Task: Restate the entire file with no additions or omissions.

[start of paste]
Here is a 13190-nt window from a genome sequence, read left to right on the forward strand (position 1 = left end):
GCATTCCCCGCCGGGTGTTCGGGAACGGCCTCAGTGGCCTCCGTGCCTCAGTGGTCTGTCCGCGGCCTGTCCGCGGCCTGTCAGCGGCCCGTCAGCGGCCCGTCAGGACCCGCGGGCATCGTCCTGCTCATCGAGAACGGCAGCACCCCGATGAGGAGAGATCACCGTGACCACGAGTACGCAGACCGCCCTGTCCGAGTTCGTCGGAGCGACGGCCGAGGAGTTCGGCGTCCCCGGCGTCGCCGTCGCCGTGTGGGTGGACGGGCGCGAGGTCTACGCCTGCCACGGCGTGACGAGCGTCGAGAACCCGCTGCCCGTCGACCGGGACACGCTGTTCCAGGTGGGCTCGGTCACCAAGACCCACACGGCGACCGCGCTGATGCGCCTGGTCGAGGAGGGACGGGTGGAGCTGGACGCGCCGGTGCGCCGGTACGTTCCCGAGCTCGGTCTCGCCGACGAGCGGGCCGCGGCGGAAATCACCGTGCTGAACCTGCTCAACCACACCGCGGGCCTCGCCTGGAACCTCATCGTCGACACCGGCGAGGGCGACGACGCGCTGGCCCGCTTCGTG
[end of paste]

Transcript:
Here is a 13190-nt window from a genome sequence, read left to right on the forward strand (position 1 = left end):
GCATTCCCCGCCGGGTGTTCGGGAACGGCCTCAGTGGCCTCCGTGCCTCAGTGGTCTGTCCGCGGCCTGTCCGCGGCCTGTCAGCGGCCCGTCAGCGGCCCGTCAGGACCCGCGGGCATCGTCCTGCTCATCGAGAACGGCAGCACCCCGATGAGGAGAGATCACCGTGACCACGAGTACGCAGACCGCCCTGTCCGAGTTCGTCGGAGCGACGGCCGAGGAGTTCGGCGTCCCCGGCGTCGCCGTCGCCGTGTGGGTGGACGGGCGCGAGGTCTACGCCTGCCACGGCGTGACGAGCGTCGAGAACCCGCTGCCCGTCGACCGGGACACGCTGTTCCAGGTGGGCTCGGTCACCAAGACCCACACGGCGACCGCGCTGATGCGCCTGGTCGAGGAGGGACGGGTGGAGCTGGACGCGCCGGTGCGCCGGTACGTTCCCGAGCTCGGTCTCGCCGACGAGCGGGCCGCGGCGGAAATCACCGTGCTGAACCTGCTCAACCACACCGCGGGCCTCGCCTGGAACCTCATCGTCGACACCGGCGAGGGCGACGACGCGCTGGCCCGCTTCGTG